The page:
Conditional Attribute Grammars

by John Boyland.

Abstract

Attribute grammars are a useful formalism for the specification of computations on structured terms. The classical definition of attribute grammars, however, has no way of treating conditionals non-strictly. Consequently, the natural way of expressing many otherwise well-behaved computations involves a circularity. This paper presents conditional attribute grammars, an extension of attribute grammars that enables more precise analysis of conditionals. In conditional attribute grammars, attribute equations may have guards. Equations are active only when their guards are satisfied. The standard attribute grammar evaluation classes are definable for conditional attribute grammars, and the corresponding evaluation techniques can be easily adapted. However, determining membership in standard evaluation classes such as 1-SWEEP, OAG and SNC is NP-hard.

BibTeX Style Reference

@article(boyland:96cond-ag,
  author =      {John Boyland},
  title =       {Conditional Attribute Grammars}
  journal =     TOPLAS,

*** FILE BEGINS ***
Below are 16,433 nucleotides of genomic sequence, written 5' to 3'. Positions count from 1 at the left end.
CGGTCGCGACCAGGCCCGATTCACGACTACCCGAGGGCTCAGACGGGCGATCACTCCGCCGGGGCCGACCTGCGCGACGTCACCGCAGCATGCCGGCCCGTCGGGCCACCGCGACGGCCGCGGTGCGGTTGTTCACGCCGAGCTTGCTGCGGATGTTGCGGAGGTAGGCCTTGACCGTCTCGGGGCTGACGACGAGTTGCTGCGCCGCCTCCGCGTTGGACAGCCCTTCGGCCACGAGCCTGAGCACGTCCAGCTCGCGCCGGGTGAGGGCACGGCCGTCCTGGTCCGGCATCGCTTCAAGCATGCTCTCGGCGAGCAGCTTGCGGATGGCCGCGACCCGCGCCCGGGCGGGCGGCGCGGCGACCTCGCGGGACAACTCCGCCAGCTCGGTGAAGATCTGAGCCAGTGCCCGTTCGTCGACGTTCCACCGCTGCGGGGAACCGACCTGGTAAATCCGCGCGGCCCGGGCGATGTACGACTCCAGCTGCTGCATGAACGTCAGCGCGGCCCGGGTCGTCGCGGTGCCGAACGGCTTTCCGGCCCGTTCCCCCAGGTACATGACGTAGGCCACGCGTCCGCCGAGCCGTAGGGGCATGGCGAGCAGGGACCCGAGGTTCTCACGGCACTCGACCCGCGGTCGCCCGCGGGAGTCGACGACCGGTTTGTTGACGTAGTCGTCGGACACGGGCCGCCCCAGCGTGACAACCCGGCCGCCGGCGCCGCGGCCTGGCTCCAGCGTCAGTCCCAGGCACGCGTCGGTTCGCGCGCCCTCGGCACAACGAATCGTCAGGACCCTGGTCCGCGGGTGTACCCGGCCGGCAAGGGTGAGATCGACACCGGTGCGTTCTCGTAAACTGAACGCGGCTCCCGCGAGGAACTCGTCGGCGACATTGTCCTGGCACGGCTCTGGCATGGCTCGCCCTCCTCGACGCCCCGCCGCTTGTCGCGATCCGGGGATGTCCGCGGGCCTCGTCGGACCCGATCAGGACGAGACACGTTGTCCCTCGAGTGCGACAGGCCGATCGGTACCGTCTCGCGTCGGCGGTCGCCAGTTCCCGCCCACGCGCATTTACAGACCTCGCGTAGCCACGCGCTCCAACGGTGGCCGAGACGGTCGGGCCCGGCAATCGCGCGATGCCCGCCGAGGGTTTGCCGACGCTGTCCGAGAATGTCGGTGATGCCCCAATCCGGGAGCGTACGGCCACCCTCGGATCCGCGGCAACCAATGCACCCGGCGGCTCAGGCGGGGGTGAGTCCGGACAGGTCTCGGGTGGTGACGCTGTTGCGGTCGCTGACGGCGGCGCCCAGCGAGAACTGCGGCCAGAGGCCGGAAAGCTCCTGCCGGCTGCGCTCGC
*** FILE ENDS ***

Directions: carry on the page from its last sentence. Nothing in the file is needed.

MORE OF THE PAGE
volume =	18,
  number = 	1,
  month =       jan,
  year =        1996,
  pages =       {73-108},
  nothing =     {})

How to Get a Copy

Send email to boyland@cs.uwm.edu for a reprint. The article is also available through the ACM digital library.

Errata

The first full paragraph on page 99 incorrectly explains Kastens' algorithm as proceeding from sources to sinks in the graph when it actually does the reverse. It also glosses over the difference between a total order and a sequence of partitions. The paragraph should be replaced with the following:

If the attribute grammar is DNC, Kastens' OAG algorithm extends each of the partial orders R(X) into a sequence of sets of attributes which partition the set of attributes A(X). First all a in S(X) that have no successors are placed in a set at the end of the sequence. These attributes are removed from the partial order, and the set of all a in I(X) without successors are selected to be added to the sequence. This process is continued until all attributes have been handled. The sequence can be extended into a total order O(X) by adding an arbitrary ordering within each attribute set. After all orders have been constructed, one must determine whether they are consistent with the productions. If this test fails, the attribute grammar is not OAG even though it may be l-ordered.


Last Modified: May 15, 2001

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